Some critics may complain that Tamil Cinema is replete with comedy and thriller subjects nowadays. What about comic thrillers? One can cite Tamil films following this genre but the number would not make anyone complain. Damaal Dumeel the debut film of Shankar's erstwhile assistant Sree which happens to be actor Vaibhav's first film as a solo hero aspires to be a fast paced thriller with elements of dark comedy.
Mani aka Moneykandan (Vaibhav) is an IT employee with a posh lifestyle and a pretty girl friend Meera (Remya Nambeesan). While he plans to conduct his younger sister's wedding with much grandeur the company which has employed him shows him the exit door as a measure of cost cutting. Mani's protests do not pay off since he had signed an agreement authorizing the employer to terminate his services at any time.
Mani starts searching for other jobs sitting at his posh residence when a parcel of rupees five crores reaches his doorstep due to a misunderstanding. The money is drug peddler Ilavarasu's (Kotta Srinivasa Rao) commitment to pay Kamatchi Sundaram (Shayaji Shinde) who is on the run after being charged for the crime of selling outdated medicines.
Mani in his attempts to loot the lump sum and fly out of the country ends up causing death to the accomplices of Ilavarasu and Kamatchi and also a police officer who accidentally bumps in the scene. Both Ilavarasu and Kamatchi mistake the other for planning to cheat with the money while Ilavarasu mistakes Mani as an accomplice of Kamatchi.
How Mani escapes from the two hooligans and what happens to the money forms the rest of the film.
Sree should be appreciated for packing the film tightly with a running time that is tad below two hours. The entire film happens in a day or two and the opening club song is the only deviation from the main story line.
But the main plot of the film takes its own time to open and the screen time taken to pass on the impact of the lead man losing an IT job all of a sudden, seems a bit longer than required.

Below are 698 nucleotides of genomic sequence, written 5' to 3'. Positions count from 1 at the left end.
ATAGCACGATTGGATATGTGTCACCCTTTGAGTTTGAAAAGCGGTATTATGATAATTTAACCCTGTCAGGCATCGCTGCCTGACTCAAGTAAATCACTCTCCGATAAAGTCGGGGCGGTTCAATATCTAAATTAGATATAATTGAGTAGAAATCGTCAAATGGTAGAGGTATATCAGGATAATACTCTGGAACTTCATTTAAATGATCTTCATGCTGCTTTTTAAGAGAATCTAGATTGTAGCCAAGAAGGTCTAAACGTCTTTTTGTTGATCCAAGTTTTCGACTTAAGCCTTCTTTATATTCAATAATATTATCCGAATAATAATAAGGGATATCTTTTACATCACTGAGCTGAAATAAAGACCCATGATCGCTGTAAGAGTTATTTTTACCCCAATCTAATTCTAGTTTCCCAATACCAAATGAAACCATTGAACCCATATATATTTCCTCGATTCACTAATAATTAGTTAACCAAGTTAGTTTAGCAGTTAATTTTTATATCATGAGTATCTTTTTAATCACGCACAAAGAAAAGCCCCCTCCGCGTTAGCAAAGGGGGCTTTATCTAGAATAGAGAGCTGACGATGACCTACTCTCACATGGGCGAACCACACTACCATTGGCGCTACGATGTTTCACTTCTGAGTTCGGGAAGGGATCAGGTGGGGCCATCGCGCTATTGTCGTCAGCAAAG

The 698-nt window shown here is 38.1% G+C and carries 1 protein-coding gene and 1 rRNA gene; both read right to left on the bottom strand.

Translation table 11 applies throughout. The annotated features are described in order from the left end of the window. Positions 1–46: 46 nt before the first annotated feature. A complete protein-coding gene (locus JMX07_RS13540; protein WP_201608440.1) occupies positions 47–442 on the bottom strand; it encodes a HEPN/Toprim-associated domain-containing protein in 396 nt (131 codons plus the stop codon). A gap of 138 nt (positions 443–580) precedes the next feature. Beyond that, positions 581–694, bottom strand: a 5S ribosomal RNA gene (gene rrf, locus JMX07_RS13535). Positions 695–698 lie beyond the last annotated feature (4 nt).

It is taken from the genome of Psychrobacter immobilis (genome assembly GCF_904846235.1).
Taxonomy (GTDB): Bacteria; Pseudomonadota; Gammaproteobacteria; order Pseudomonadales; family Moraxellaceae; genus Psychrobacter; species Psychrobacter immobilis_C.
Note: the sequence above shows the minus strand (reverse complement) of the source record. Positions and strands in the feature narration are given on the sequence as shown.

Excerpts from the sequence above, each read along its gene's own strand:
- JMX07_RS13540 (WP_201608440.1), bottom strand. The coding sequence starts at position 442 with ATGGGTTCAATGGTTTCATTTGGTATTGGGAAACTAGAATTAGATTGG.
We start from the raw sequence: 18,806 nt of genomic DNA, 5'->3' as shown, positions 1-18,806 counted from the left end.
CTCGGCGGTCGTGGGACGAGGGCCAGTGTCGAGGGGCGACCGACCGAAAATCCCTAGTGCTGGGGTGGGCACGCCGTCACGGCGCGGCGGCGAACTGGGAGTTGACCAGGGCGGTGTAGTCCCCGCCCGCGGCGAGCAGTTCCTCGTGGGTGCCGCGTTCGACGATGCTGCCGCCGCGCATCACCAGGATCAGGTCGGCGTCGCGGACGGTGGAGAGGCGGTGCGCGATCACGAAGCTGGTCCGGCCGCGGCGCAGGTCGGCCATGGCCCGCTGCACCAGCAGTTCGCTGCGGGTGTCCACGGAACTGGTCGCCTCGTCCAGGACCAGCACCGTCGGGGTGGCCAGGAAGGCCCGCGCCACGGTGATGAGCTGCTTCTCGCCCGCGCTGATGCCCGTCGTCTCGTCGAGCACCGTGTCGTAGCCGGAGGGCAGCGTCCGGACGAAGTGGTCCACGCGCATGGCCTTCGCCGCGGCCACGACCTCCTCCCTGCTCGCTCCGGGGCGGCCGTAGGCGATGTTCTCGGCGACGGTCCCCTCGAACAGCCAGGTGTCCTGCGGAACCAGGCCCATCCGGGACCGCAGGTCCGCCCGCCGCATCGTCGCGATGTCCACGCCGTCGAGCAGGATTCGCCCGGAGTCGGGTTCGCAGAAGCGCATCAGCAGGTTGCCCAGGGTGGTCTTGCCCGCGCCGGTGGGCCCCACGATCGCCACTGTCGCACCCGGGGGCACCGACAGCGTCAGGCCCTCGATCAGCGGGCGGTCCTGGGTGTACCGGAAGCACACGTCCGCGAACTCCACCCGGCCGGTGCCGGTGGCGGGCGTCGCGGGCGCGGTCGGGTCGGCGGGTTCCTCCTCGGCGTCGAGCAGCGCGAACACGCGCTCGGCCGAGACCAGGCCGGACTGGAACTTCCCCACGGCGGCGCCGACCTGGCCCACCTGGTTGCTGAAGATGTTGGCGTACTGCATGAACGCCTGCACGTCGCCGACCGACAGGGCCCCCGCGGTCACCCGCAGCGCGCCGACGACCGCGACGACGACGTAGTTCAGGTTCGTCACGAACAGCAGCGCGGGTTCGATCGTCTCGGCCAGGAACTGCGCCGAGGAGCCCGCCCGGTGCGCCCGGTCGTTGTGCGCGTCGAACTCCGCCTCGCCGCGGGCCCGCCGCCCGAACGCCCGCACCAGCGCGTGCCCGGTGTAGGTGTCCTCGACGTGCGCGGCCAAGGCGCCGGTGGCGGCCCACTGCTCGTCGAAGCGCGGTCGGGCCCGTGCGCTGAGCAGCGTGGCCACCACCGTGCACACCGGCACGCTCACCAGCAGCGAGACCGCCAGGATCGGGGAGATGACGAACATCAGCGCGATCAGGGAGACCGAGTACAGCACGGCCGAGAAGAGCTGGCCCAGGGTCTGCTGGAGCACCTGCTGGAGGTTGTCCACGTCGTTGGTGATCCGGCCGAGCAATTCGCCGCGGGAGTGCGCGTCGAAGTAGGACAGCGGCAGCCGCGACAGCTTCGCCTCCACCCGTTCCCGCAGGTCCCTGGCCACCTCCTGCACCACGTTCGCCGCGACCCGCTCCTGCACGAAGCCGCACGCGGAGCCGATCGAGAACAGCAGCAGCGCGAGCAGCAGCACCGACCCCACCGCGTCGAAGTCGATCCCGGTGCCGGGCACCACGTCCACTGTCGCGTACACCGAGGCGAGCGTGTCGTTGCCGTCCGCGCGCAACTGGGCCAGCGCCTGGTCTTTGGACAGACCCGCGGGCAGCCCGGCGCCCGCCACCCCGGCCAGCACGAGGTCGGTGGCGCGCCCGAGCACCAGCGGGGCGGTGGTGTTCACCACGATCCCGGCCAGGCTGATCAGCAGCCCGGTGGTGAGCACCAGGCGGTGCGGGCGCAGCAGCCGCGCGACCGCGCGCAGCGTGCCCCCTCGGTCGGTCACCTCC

The reason behind the money reaching Mani's house has been portrayed convincingly. But the turn of events following that depend too much on coincidence. Most of the efforts intended to make us laugh fall flat including the inclusion of the character that enters the scene asking for porn dvd's from Mani while he is trying to escape from a crime scene. Mani's efforts to hide the corpses are over stretched and they are also not portrayed convincingly.
Beyond all these there are logical loopholes in the film which cross the limits of cinematic liberty. How both Ilavarasu and Kamatchi decide to wait to confront each other till a given point of time? How such powerful goons indulging in nefarious activities turn so credulous to the theories explained over phone by their accomplices who have witnessed the spot, and mistake each other?
While we keep searching for answers for these questions, all the characters are assembled at a particular spot and things turn favorable to the hero, thanks to the timely (!) intervention of the Policemen.
Sharp dialogues, Kota Srinivasa Rao's acting and Thaman's re-recording are the big plusses of the film. The director subtly takes a dig at the conservative mindset of today's youngsters who are otherwise seen as the placard holders of modernity and that can be appreciated.
Vaibhav scores well at histrionics and he is at his usual best in delivering the dialogues laced with wit. But the young actor has to concentrate on pronunciation. Remya Nambeesan emotes well in the limited scope she has especially in the climax where she is required to give a short lecture on ill effects of money earned through illegal means. The actor who has acted as Vaibhav's friend shows promise. Shayaji Shinde and Charlie who comes as a watchman fit their respective roles to T. The 'passport' photographer who loses his temper at a drop of the hat is a scream.
Songs are limited in number and thankfully they are used to move the script. But they may not amuse music lovers. Debutante cinematographer A.M.Edwin Sakay should be appreciated for using different light settings matching with the mood of the scene. Paramesh Krishna' editing contributes well to the crispness of the narration.
With Damaal Dumeel, Sree enters as a promising talent who can emerge as a filmmaker who can give enthralling comedies and thrillers. But he will have to work more on changing his ideas into scripts that can hold on the attention of the viewer.
Verdict- This slick and neat package would have been saved to a great extent if the narration was a little more interesting.